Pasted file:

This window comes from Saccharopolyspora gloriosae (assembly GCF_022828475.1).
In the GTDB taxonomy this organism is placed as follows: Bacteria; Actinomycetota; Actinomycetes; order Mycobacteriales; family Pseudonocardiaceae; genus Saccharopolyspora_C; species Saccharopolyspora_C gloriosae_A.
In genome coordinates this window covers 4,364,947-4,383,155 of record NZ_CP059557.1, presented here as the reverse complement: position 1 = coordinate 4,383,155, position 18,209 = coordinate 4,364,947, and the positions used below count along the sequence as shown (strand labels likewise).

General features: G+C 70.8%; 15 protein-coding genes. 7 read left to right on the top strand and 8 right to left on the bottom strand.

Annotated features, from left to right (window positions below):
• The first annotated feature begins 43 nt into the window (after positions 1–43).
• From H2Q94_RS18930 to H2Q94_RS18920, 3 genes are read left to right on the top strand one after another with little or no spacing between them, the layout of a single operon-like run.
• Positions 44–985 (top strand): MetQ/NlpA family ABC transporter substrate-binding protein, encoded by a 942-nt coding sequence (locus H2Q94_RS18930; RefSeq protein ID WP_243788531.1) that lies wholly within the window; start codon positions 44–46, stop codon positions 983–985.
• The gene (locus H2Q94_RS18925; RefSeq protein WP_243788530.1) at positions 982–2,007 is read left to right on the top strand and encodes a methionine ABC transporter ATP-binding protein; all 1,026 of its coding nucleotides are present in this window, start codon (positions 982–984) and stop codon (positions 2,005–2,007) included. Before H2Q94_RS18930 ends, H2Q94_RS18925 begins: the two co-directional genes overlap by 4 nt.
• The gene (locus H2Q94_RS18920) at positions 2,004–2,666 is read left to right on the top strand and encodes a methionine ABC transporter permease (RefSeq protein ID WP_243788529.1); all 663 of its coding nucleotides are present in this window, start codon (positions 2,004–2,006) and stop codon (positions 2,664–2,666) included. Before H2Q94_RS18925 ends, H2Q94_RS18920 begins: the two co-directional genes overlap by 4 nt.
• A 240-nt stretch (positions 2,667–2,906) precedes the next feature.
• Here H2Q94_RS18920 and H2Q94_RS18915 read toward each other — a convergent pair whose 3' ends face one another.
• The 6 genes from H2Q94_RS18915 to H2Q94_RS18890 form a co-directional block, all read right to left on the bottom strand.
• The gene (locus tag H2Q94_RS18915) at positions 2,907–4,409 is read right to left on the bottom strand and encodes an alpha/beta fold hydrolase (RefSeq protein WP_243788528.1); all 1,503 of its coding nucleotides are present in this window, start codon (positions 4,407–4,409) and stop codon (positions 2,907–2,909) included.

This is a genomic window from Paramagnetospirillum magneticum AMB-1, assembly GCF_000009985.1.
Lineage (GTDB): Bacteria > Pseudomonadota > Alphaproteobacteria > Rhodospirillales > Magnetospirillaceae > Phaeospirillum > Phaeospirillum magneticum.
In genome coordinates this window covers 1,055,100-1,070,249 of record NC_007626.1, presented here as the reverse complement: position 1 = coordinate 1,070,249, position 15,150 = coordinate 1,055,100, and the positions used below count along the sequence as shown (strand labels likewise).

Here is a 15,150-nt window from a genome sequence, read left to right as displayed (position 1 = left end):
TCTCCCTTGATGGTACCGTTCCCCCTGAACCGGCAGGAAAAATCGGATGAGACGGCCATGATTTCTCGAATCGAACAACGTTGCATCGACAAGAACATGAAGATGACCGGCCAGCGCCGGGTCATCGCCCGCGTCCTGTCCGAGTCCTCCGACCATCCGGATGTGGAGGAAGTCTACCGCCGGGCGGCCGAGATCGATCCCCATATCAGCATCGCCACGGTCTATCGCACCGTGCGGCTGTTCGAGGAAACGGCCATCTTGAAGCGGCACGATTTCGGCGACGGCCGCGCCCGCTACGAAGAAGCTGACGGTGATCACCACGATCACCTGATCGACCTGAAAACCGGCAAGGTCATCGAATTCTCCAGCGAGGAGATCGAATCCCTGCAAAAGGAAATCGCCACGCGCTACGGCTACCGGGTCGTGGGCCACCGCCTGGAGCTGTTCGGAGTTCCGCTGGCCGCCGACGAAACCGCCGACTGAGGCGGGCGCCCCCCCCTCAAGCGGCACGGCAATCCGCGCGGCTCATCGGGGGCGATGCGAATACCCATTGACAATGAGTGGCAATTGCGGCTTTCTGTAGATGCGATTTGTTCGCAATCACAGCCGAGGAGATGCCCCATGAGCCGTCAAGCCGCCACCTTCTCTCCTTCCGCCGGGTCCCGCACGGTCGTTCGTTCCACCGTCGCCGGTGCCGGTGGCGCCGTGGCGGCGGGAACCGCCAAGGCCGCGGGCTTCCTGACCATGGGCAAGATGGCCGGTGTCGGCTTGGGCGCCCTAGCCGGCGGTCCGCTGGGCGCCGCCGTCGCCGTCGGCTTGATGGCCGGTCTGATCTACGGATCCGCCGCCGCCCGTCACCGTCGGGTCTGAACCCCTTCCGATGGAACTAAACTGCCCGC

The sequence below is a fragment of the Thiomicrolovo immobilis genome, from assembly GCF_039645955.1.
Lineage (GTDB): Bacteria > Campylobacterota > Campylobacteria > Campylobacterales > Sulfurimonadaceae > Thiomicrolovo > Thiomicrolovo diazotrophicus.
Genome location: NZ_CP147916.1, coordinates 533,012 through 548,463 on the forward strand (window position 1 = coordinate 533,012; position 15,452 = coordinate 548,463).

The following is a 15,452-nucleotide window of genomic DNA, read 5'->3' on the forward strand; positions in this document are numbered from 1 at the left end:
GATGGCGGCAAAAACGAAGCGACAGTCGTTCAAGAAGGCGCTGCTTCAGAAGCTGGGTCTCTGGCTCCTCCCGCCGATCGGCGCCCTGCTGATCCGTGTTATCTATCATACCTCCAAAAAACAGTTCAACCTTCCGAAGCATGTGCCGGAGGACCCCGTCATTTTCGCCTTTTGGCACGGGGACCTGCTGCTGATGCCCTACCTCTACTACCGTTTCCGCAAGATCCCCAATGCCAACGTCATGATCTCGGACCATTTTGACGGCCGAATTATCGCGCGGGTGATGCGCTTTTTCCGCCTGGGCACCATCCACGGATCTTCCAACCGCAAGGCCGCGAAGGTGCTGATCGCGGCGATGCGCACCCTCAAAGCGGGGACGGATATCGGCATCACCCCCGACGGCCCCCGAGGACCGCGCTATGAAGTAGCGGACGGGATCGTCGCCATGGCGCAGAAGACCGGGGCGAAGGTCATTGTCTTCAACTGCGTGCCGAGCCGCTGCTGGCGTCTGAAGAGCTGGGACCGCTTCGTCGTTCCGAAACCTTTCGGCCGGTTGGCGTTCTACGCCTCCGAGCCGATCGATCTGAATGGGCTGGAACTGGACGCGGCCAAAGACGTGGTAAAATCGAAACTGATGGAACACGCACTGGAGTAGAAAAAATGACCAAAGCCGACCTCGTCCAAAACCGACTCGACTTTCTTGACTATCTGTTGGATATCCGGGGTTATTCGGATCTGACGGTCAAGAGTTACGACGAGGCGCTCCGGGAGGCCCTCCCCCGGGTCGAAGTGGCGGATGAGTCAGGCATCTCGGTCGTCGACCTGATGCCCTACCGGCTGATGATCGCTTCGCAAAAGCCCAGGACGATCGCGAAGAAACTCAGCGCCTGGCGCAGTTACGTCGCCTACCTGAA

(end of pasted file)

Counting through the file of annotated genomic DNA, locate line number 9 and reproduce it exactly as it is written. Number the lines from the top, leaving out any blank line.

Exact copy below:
• The gene (locus H2Q94_RS18925; RefSeq protein WP_243788530.1) at positions 982–2,007 is read left to right on the top strand and encodes a methionine ABC transporter ATP-binding protein; all 1,026 of its coding nucleotides are present in this window, start codon (positions 982–984) and stop codon (positions 2,005–2,007) included. Before H2Q94_RS18930 ends, H2Q94_RS18925 begins: the two co-directional genes overlap by 4 nt.